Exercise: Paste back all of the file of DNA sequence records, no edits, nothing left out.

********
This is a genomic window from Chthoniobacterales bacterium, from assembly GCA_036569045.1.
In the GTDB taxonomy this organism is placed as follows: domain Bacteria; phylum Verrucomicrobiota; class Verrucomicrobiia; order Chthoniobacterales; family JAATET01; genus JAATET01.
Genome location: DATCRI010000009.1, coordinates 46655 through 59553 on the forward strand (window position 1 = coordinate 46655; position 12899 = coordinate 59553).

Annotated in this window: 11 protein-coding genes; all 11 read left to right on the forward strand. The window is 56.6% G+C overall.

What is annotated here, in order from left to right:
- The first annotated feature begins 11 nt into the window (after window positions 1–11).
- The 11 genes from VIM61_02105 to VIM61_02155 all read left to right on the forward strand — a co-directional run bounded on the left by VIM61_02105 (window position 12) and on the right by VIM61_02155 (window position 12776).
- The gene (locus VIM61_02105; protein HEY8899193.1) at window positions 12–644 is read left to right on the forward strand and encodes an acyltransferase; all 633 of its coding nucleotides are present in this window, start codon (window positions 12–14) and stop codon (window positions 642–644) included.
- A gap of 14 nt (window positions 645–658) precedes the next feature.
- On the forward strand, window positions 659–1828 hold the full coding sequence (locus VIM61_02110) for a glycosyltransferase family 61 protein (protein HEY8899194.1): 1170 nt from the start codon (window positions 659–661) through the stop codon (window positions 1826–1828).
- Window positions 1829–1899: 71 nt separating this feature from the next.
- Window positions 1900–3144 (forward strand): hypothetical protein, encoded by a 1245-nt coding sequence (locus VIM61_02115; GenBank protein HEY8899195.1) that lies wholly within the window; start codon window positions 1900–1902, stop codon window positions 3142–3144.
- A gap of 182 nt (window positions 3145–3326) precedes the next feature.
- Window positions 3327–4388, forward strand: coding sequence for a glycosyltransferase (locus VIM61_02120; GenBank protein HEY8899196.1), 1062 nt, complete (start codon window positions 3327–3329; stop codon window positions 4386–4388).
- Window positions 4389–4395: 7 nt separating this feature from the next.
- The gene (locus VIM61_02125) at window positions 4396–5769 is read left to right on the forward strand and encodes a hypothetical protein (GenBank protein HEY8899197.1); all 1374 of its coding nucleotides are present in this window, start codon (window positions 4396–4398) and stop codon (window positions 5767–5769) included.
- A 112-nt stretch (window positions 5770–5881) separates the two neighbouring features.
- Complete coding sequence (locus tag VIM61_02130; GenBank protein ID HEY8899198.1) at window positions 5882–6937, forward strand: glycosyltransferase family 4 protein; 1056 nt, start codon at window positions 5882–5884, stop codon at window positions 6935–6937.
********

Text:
This is a genomic window from Chthoniobacterales bacterium, from assembly GCA_036569045.1.
In the GTDB taxonomy this organism is placed as follows: domain Bacteria; phylum Verrucomicrobiota; class Verrucomicrobiia; order Chthoniobacterales; family JAATET01; genus JAATET01.
Genome location: DATCRI010000009.1, coordinates 46655 through 59553 on the forward strand (window position 1 = coordinate 46655; position 12899 = coordinate 59553).

Annotated in this window: 11 protein-coding genes; all 11 read left to right on the forward strand. The window is 56.6% G+C overall.

What is annotated here, in order from left to right:
- The first annotated feature begins 11 nt into the window (after window positions 1–11).
- The 11 genes from VIM61_02105 to VIM61_02155 all read left to right on the forward strand — a co-directional run bounded on the left by VIM61_02105 (window position 12) and on the right by VIM61_02155 (window position 12776).
- The gene (locus VIM61_02105; protein HEY8899193.1) at window positions 12–644 is read left to right on the forward strand and encodes an acyltransferase; all 633 of its coding nucleotides are present in this window, start codon (window positions 12–14) and stop codon (window positions 642–644) included.
- A gap of 14 nt (window positions 645–658) precedes the next feature.
- On the forward strand, window positions 659–1828 hold the full coding sequence (locus VIM61_02110) for a glycosyltransferase family 61 protein (protein HEY8899194.1): 1170 nt from the start codon (window positions 659–661) through the stop codon (window positions 1826–1828).
- Window positions 1829–1899: 71 nt separating this feature from the next.
- Window positions 1900–3144 (forward strand): hypothetical protein, encoded by a 1245-nt coding sequence (locus VIM61_02115; GenBank protein HEY8899195.1) that lies wholly within the window; start codon window positions 1900–1902, stop codon window positions 3142–3144.
- A gap of 182 nt (window positions 3145–3326) precedes the next feature.
- Window positions 3327–4388, forward strand: coding sequence for a glycosyltransferase (locus VIM61_02120; GenBank protein HEY8899196.1), 1062 nt, complete (start codon window positions 3327–3329; stop codon window positions 4386–4388).
- Window positions 4389–4395: 7 nt separating this feature from the next.
- The gene (locus VIM61_02125) at window positions 4396–5769 is read left to right on the forward strand and encodes a hypothetical protein (GenBank protein HEY8899197.1); all 1374 of its coding nucleotides are present in this window, start codon (window positions 4396–4398) and stop codon (window positions 5767–5769) included.
- A 112-nt stretch (window positions 5770–5881) separates the two neighbouring features.
- Complete coding sequence (locus tag VIM61_02130; GenBank protein ID HEY8899198.1) at window positions 5882–6937, forward strand: glycosyltransferase family 4 protein; 1056 nt, start codon at window positions 5882–5884, stop codon at window positions 6935–6937.